Tea. Earl Grey. Cream Puffs.

I have a lot of tea. Like…a lot a lot. No, seriously, I won a twenty pound box of assorted loose teas a couple of years ago. It’s really a lot. So imagine my elation when I stumbled across the Bigelow Tea Recipes book in Victus Populi.

2015-01-16 15-43 page #0

Finally, I thought, a way to use up some of that tea without having to drink all of it! I mean, as much as I love my tea (earl grey hot, please), twenty pounds at 1.5 teaspoons per cup is too much to drink, especially when you work in a food-and-drink-free zone like the SCPC (because if we were allowed to have drinks at our desk, someone (almost definitely me) would wind up spilling their drink and ruining priceless manuscripts).

Twenty pounds of tea might even be too much for my dear Captain Picard

Twenty pounds of tea might even be too much for my dear Captain Picard

When Victus Populi furnished a recipe for Earl Grey Cream Puffs, I knew what I had to do. So I did it. And it was delicious.

side 1

Make them! Make them now!

The recipe is actually deceptively simple, thanks to the magic of Jell-O pudding. Seriously, don’t knock it before you try it! The whole thing came together in about fifteen minutes of prep time and baked up really quickly. I used a slightly shorter cooking time because I decided to make mini cream puffs since, you know, it’s the new year, so I’m being healthy. Eating three mini cream puffs is definitely better than eating one regular sized cream puff…right?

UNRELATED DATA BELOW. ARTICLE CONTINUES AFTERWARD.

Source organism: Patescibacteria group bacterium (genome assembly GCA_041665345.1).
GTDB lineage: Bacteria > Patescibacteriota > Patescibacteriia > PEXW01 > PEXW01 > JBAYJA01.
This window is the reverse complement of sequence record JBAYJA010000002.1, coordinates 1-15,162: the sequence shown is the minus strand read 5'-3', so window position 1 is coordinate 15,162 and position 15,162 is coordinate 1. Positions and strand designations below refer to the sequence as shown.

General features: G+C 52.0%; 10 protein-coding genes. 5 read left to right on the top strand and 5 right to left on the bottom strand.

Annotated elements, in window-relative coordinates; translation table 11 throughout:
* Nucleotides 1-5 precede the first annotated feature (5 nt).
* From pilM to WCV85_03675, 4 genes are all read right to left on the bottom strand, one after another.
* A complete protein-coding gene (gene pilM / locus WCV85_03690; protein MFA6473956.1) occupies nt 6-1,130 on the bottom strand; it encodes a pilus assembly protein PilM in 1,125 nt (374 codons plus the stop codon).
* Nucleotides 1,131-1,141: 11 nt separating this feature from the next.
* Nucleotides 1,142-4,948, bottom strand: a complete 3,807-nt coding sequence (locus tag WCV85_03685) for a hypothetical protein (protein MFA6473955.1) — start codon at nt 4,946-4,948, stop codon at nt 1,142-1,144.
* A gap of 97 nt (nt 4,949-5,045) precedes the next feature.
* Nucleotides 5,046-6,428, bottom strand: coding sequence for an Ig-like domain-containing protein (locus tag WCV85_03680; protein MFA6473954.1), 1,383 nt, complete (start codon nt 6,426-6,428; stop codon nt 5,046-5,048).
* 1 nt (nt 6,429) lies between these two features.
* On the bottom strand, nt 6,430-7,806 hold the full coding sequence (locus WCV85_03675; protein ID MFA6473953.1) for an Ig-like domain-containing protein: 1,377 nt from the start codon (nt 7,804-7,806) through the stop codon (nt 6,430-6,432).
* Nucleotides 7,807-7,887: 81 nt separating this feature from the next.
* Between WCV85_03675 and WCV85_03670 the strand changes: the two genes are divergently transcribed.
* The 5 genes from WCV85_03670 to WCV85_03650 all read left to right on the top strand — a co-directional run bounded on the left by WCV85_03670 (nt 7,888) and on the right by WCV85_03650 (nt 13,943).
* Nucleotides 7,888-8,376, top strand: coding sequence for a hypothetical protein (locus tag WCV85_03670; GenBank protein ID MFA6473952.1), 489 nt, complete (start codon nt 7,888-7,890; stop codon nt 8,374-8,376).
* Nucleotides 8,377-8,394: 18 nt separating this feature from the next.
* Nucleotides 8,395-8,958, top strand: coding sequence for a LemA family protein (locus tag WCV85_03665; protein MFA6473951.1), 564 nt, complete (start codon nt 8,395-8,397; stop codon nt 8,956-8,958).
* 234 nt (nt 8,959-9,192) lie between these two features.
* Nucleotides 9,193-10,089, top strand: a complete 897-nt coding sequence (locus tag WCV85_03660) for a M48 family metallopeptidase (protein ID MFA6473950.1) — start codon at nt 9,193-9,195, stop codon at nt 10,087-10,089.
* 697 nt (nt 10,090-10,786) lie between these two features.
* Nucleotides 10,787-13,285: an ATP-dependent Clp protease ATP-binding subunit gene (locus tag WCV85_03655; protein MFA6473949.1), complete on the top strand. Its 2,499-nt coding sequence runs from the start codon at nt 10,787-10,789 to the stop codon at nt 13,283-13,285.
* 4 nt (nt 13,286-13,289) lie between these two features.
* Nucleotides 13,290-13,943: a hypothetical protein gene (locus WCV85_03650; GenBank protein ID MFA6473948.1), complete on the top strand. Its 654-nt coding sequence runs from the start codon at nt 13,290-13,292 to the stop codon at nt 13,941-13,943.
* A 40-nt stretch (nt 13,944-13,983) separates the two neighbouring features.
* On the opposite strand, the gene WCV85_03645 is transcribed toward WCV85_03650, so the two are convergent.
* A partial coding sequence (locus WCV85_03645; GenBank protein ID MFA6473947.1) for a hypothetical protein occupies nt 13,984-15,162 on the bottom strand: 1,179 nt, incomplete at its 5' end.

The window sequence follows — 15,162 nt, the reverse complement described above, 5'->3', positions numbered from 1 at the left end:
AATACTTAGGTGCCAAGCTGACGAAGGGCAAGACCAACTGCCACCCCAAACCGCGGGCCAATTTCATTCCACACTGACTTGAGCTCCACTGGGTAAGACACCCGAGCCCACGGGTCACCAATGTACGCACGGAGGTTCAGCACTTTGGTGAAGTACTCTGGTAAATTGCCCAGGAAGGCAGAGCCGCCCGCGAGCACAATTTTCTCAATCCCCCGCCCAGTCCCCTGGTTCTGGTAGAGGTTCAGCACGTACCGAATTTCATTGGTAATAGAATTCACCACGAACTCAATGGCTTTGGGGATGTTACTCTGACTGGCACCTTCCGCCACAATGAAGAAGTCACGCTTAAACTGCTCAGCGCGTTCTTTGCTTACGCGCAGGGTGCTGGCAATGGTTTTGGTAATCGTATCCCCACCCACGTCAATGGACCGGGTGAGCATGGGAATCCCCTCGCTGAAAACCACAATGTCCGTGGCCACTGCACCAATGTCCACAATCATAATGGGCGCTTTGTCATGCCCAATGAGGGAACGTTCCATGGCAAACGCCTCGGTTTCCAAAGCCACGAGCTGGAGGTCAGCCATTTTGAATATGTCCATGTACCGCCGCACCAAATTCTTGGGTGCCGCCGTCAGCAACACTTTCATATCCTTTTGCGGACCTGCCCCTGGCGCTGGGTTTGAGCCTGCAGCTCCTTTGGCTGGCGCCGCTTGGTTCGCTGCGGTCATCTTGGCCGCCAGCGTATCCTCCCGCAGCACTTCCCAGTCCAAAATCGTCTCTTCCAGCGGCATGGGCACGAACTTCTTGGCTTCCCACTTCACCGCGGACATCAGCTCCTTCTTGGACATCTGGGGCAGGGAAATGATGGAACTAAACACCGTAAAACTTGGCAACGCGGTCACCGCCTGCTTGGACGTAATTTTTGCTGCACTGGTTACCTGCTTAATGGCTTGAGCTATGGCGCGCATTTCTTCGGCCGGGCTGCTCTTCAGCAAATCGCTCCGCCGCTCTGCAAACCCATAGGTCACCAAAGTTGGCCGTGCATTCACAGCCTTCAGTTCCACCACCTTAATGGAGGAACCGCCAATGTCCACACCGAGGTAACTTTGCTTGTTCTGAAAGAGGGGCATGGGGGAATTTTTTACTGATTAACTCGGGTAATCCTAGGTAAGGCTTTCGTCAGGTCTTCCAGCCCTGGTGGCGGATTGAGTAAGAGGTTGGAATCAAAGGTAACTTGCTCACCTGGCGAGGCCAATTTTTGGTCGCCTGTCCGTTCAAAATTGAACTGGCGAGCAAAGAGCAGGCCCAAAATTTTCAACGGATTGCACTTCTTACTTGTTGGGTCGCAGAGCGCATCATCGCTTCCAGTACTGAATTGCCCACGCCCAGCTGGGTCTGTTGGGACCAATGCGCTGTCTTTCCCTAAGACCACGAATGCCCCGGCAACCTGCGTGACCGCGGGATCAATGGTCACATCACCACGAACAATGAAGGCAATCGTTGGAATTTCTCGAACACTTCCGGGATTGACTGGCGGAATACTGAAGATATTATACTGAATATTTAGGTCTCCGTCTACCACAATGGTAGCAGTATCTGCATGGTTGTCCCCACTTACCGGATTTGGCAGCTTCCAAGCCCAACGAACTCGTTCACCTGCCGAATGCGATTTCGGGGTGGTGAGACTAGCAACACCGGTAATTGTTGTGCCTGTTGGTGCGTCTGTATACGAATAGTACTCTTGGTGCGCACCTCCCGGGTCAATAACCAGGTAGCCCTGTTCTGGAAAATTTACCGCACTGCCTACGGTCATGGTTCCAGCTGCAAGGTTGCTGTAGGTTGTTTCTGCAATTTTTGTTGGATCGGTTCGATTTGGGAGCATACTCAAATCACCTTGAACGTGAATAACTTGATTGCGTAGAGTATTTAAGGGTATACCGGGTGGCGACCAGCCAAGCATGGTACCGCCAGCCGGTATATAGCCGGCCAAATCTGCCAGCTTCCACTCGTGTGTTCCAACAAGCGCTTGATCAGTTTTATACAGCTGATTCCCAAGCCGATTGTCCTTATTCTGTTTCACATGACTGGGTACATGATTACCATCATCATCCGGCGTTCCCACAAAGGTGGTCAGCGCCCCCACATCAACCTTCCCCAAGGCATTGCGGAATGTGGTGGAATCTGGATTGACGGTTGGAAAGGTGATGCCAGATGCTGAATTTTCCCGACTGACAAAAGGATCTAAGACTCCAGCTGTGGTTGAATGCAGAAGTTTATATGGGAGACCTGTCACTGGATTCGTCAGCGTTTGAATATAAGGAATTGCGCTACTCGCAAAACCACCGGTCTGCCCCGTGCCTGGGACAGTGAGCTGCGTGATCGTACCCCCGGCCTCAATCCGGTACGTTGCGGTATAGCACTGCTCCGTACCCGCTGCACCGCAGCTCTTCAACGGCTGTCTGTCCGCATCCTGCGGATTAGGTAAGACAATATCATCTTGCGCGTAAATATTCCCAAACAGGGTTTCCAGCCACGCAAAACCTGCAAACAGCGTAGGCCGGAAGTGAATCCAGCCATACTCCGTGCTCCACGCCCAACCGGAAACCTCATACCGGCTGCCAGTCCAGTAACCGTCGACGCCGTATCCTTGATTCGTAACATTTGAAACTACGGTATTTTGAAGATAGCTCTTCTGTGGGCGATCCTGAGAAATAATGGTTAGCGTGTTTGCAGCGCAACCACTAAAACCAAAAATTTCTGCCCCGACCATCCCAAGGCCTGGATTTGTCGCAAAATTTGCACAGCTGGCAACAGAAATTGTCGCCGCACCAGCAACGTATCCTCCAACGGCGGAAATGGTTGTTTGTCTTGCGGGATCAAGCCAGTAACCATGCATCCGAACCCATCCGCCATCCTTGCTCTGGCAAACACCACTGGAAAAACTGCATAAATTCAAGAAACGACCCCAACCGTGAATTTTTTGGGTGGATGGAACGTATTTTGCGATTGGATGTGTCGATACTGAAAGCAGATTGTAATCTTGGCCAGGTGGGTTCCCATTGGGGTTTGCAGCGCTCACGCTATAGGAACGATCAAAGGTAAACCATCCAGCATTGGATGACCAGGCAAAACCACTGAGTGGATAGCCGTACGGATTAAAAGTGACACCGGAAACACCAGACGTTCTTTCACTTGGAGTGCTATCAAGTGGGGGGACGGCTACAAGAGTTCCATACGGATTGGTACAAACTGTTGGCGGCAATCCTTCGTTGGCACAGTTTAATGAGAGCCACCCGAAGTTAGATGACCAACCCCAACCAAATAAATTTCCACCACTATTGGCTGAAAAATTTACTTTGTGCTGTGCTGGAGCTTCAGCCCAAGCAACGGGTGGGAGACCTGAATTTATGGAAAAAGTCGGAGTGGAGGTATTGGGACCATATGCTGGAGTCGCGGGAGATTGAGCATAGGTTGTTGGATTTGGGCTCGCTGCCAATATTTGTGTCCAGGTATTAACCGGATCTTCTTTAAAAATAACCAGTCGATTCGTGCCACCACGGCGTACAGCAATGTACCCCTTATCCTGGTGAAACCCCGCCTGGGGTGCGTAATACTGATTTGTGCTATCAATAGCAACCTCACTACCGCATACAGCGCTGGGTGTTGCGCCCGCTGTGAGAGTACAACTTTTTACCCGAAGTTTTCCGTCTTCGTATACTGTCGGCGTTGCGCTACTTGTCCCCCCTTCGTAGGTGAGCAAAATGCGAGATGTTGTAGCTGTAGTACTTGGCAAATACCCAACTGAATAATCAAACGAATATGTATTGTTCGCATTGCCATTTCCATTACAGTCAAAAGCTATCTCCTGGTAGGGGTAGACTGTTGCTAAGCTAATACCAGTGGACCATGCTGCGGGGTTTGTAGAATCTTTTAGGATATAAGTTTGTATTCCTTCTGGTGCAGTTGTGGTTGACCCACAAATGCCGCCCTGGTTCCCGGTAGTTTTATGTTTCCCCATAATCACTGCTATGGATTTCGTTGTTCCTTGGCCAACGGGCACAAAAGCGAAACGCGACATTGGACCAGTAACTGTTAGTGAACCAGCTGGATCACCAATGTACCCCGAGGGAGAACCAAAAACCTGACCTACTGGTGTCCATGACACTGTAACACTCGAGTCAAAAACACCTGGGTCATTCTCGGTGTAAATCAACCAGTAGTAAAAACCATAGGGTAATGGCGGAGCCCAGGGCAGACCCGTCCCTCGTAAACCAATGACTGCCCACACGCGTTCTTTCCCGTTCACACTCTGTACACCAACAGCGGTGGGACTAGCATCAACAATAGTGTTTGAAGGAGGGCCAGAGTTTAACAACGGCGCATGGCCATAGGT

SEE! There’s a strawberry! It’s healthy!!!

The only other modification I made is the addition of one teaspoon of my mom’s homemade vanilla extract to the filling. I’m sure it would be delicious without it, but if I make these again (which I most certainly will will), I will definitely add the vanilla again. I might also steep the tea a bit longer or use a larger ratio of tea leaves to water, since the tea flavor was not as pronounced as I had hoped it would be. That said, the recipe as-is is an excellent dessert for tea lovers and non-fans alike. I also imagine that they would taste incredible with coffee substituted for the tea, maybe with a bit of orange zest in the batter or chocolate pudding instead of vanilla in the filling.

I’ve posted a scan of the recipe, but please feel free to try as many versions as you can dream up. I’d love to hear from anyone who makes these or tries a variation on them. Let me know how yours turned out!

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with tea

And, of course, enjoy with a cup of tea!

Andreas Brown and the World of Postcards